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Tuesday, June 8, 2021“America on Fire: The Untold History of Police Violence and Black Rebellion Since the 1960s” Public Radio Tulsa
Wednesday, March 10, 2021
Supermax Prison Closure Marks Success for Lowenstein Clinic Partners
Connecticut’s only supermax prison, Northern Correctional Institution, is scheduled to close on July 1, 2021. Photo courtesy Kelan Lyons / CT Mirror
In February, Connecticut Governor Ned Lamont announced the closure of the state’s only supermax prison, Northern Correctional Institution. The decision represents a hard-fought success for local activists, who have spent years organizing against the highly restrictive prison and against the state’s use of solitary confinement more broadly. For the past decade, the Lowenstein International Human Rights Clinic has supported these efforts. Since the Lowenstein Clinic began investigating Northern, more than 50 students have worked in partnership with the local movement that is now celebrating the closure of Connecticut’s only supermax facility.
“I am profoundly grateful for all those who helped secure my dream to shut down Northern, the supermax that robbed my 17-year-old son of his livelihood, humanity, and sound mind,” said Barbara Fair, an activist and member of Stop Solitary CT, who has been organizing against solitary confinement for more than two decades. “Northern is a place where state-sanctioned, sadistic practices leave young men with broken spirits and shattered minds.” Fair started working closely with the Lowenstein Clinic in 2016, when they collaborated on a campaign to pass anti-solitary legislation that resulted in a modest victory: a 2017 law improving transparency around restrictive housing and keeping minors out of administrative segregation, one of the Connecticut Department of Corrections’ (DOC) primary forms of long-term isolation.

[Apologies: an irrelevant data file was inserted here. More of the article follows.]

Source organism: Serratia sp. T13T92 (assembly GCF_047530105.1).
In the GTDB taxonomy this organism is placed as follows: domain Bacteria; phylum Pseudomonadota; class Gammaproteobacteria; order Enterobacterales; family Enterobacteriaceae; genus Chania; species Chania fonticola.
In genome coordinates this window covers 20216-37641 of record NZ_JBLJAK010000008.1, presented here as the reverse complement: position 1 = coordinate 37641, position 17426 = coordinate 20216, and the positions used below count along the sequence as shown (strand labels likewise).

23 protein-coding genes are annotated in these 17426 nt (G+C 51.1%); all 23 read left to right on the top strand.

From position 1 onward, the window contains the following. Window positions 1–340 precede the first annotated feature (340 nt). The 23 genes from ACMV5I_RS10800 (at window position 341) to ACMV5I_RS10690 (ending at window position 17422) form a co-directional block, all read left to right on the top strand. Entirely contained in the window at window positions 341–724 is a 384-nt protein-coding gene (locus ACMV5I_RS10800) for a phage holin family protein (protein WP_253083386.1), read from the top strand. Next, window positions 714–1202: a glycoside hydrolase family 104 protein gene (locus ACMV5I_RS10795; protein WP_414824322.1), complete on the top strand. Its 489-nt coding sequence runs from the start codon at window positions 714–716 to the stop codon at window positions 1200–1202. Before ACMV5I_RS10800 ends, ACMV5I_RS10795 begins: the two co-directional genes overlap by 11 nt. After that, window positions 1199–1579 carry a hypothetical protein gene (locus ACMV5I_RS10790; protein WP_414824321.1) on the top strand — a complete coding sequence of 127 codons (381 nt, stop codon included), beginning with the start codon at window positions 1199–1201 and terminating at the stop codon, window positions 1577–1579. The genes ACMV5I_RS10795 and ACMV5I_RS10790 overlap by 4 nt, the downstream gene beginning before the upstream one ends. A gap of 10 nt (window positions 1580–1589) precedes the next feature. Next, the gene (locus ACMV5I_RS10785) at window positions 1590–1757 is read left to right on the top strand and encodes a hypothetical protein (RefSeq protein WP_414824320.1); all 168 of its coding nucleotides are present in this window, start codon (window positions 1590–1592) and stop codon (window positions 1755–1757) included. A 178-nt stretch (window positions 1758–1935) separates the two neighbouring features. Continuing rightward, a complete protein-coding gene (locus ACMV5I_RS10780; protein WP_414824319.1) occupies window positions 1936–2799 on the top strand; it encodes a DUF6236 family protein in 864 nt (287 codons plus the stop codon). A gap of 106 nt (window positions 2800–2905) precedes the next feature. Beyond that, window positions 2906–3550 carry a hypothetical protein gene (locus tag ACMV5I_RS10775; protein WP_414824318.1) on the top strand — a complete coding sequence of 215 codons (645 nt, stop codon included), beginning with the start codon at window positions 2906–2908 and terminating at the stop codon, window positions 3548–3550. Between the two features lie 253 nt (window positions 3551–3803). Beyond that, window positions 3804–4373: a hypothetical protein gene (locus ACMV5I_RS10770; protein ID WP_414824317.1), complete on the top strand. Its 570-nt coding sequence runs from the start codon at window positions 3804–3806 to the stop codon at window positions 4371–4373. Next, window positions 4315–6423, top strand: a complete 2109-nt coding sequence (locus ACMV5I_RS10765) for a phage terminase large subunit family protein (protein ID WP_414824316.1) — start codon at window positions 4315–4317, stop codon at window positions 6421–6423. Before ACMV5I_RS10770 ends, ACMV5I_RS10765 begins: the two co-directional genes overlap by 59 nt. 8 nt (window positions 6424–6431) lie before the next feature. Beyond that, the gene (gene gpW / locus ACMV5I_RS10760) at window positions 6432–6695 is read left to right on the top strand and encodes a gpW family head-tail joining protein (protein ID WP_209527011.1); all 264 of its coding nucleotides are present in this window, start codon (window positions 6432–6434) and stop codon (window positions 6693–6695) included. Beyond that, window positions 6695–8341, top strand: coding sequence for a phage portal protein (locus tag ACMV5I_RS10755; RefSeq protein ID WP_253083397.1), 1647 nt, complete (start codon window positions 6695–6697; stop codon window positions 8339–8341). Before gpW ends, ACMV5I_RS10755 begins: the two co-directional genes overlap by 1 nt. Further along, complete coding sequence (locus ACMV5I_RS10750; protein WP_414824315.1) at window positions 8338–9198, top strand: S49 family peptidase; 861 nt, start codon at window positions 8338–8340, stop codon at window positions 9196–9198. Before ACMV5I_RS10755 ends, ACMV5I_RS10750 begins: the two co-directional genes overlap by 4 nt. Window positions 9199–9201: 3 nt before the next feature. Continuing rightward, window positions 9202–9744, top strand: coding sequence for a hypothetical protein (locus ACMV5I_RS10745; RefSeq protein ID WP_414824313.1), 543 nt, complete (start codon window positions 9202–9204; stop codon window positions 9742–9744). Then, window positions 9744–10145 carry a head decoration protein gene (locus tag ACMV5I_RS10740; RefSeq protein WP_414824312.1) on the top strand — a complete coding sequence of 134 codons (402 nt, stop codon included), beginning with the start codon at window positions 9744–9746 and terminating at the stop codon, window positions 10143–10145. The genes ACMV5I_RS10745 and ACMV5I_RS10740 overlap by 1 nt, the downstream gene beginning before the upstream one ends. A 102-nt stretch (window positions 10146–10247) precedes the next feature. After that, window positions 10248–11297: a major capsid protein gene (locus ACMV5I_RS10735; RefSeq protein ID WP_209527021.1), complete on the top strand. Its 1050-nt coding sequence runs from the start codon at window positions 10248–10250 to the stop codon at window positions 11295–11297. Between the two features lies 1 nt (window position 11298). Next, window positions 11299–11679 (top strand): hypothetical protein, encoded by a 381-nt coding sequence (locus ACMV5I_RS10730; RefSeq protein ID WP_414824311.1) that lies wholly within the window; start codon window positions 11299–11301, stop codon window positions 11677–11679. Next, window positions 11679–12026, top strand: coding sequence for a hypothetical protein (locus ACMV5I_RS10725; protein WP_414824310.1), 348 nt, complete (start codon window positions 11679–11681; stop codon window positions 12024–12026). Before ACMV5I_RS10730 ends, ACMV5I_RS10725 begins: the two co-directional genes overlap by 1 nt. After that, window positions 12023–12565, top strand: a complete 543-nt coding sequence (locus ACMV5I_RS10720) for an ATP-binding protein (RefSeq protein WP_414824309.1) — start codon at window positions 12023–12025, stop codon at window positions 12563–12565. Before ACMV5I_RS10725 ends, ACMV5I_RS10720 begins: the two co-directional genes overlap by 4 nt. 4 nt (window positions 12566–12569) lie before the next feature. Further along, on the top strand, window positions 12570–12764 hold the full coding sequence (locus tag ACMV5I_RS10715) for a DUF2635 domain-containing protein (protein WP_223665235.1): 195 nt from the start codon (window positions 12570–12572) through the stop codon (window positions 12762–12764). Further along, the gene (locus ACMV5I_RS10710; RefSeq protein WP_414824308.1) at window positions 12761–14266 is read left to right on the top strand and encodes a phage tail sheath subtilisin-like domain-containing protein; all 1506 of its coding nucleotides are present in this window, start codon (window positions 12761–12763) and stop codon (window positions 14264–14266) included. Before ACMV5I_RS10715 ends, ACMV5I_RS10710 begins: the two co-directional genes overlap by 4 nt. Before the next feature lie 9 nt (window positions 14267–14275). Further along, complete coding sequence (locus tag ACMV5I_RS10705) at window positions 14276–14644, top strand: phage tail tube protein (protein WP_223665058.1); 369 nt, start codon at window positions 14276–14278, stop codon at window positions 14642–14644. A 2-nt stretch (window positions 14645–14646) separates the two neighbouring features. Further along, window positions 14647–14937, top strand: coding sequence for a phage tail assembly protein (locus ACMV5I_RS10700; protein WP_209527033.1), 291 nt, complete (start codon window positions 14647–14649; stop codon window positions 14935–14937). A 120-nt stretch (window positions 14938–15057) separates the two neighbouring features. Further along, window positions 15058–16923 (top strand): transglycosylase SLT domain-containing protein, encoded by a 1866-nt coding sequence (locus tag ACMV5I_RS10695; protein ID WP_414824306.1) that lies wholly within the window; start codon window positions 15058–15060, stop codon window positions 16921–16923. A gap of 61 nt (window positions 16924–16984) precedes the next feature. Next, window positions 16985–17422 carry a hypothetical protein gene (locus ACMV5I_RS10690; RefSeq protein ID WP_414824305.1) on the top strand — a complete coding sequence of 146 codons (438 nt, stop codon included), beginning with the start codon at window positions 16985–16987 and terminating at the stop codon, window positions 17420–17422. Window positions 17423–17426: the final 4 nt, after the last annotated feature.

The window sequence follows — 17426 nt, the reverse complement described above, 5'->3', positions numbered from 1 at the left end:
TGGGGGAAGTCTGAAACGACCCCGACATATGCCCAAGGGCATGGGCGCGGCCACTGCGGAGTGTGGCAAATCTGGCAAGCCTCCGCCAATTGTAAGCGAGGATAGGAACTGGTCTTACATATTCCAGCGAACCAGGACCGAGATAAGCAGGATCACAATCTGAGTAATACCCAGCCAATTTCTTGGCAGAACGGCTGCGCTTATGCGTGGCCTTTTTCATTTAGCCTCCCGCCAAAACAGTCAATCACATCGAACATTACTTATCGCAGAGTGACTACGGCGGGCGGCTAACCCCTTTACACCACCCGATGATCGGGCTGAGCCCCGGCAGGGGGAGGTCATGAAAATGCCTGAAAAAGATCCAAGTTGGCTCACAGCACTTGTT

“So many people have been integral to ensuring Northern’s closure...A decade’s worth of clinic student teams; tireless and awe-inspiring activists ... and above all, the courageous individuals we have met inside prison who fight to make their stories heard.”
—Hope Metcalf, Executive Director of the Schell Center
Northern was opened in 1995 to house the DOC’s highest-security prisoners, whom the DOC argued could not be managed elsewhere in the system. “From the beginning, the practices of prolonged isolation and in-cell shackling — where people are restrained in full-body chains inside a cell — were defining characteristics of Northern’s environment,” said Ify Chikezie ’22, a member of the Lowenstein Clinic. Fair explained, “The sole intent of [sending people to Northern] was to render them broken men.”
Beginning in 2010, Lowenstein Clinic students collaborated closely with the American Civil Liberties Union of Connecticut to investigate conditions at Northern. “With a team of eight students, we spoke with dozens of men at Northern and gathered documents via public records requests,” said Hope Metcalf, Executive Director of the Schell Center for International Human Rights at Yale Law School. Metcalf co-teaches the Lowenstein Clinic and has supervised all of the student teams working on Northern. “Our findings were extremely disturbing,” Metcalf stated.
The Lowenstein Clinic found that DOC policies expressly permitted indefinite isolation and in-cell shackling. Lowenstein Clinic members learned that some individuals had entered Northern at ages as young as 17 and many stayed for years, often for minor offenses. “Northern warehoused many people with mental illness, whose mental health deteriorated due to the lack of care and the harsh conditions,” said Lowenstein Clinic member Luke Connell ’22. “In response to mental health crises, DOC staff — often with the blessing of medical staff — would use in-cell shackling, keeping people chained inside a cell with little range of movement for up to 72 hours. In recent years, those abusive practices have continued to be used routinely at Northern.”